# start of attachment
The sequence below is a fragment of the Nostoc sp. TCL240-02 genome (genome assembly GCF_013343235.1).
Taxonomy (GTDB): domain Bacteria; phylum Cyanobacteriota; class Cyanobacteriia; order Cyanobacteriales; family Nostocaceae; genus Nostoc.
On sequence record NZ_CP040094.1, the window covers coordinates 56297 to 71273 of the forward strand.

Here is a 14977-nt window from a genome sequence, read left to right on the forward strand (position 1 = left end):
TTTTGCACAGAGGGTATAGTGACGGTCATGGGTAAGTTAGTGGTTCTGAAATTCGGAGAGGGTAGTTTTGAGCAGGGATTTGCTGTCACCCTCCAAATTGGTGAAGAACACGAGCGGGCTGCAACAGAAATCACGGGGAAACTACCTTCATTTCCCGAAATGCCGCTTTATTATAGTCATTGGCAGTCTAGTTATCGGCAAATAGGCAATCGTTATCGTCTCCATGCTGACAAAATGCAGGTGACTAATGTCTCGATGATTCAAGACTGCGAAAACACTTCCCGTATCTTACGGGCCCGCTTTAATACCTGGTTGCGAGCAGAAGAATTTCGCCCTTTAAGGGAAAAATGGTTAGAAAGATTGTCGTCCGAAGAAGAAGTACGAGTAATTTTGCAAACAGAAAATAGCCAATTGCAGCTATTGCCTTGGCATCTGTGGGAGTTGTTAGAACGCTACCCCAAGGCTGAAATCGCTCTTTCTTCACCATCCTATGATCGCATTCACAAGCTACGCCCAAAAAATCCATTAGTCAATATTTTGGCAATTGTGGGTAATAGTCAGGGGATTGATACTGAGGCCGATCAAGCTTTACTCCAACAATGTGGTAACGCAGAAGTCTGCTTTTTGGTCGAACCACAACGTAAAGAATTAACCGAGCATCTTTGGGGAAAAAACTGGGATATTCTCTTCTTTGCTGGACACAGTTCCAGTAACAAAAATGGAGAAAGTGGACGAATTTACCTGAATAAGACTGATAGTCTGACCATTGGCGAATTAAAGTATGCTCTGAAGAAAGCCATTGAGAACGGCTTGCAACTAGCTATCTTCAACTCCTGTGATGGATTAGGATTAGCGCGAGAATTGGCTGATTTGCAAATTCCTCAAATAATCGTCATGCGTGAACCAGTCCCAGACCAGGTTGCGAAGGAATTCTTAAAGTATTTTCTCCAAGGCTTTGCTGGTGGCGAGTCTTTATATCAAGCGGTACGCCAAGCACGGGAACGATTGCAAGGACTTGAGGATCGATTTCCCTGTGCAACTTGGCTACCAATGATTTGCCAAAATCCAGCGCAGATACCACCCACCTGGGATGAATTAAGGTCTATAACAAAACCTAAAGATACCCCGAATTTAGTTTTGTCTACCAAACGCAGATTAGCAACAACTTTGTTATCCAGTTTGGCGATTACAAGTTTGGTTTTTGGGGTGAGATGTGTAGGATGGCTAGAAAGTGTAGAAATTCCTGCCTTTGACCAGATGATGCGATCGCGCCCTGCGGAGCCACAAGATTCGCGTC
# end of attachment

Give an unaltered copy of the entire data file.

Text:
The sequence below is a fragment of the Nostoc sp. TCL240-02 genome (genome assembly GCF_013343235.1).
Taxonomy (GTDB): domain Bacteria; phylum Cyanobacteriota; class Cyanobacteriia; order Cyanobacteriales; family Nostocaceae; genus Nostoc.
On sequence record NZ_CP040094.1, the window covers coordinates 56297 to 71273 of the forward strand.

Here is a 14977-nt window from a genome sequence, read left to right on the forward strand (position 1 = left end):
TTTTGCACAGAGGGTATAGTGACGGTCATGGGTAAGTTAGTGGTTCTGAAATTCGGAGAGGGTAGTTTTGAGCAGGGATTTGCTGTCACCCTCCAAATTGGTGAAGAACACGAGCGGGCTGCAACAGAAATCACGGGGAAACTACCTTCATTTCCCGAAATGCCGCTTTATTATAGTCATTGGCAGTCTAGTTATCGGCAAATAGGCAATCGTTATCGTCTCCATGCTGACAAAATGCAGGTGACTAATGTCTCGATGATTCAAGACTGCGAAAACACTTCCCGTATCTTACGGGCCCGCTTTAATACCTGGTTGCGAGCAGAAGAATTTCGCCCTTTAAGGGAAAAATGGTTAGAAAGATTGTCGTCCGAAGAAGAAGTACGAGTAATTTTGCAAACAGAAAATAGCCAATTGCAGCTATTGCCTTGGCATCTGTGGGAGTTGTTAGAACGCTACCCCAAGGCTGAAATCGCTCTTTCTTCACCATCCTATGATCGCATTCACAAGCTACGCCCAAAAAATCCATTAGTCAATATTTTGGCAATTGTGGGTAATAGTCAGGGGATTGATACTGAGGCCGATCAAGCTTTACTCCAACAATGTGGTAACGCAGAAGTCTGCTTTTTGGTCGAACCACAACGTAAAGAATTAACCGAGCATCTTTGGGGAAAAAACTGGGATATTCTCTTCTTTGCTGGACACAGTTCCAGTAACAAAAATGGAGAAAGTGGACGAATTTACCTGAATAAGACTGATAGTCTGACCATTGGCGAATTAAAGTATGCTCTGAAGAAAGCCATTGAGAACGGCTTGCAACTAGCTATCTTCAACTCCTGTGATGGATTAGGATTAGCGCGAGAATTGGCTGATTTGCAAATTCCTCAAATAATCGTCATGCGTGAACCAGTCCCAGACCAGGTTGCGAAGGAATTCTTAAAGTATTTTCTCCAAGGCTTTGCTGGTGGCGAGTCTTTATATCAAGCGGTACGCCAAGCACGGGAACGATTGCAAGGACTTGAGGATCGATTTCCCTGTGCAACTTGGCTACCAATGATTTGCCAAAATCCAGCGCAGATACCACCCACCTGGGATGAATTAAGGTCTATAACAAAACCTAAAGATACCCCGAATTTAGTTTTGTCTACCAAACGCAGATTAGCAACAACTTTGTTATCCAGTTTGGCGATTACAAGTTTGGTTTTTGGGGTGAGATGTGTAGGATGGCTAGAAAGTGTAGAAATTCCTGCCTTTGACCAGATGATGCGATCGCGCCCTGCGGAGCCACAAGATTCGCGTC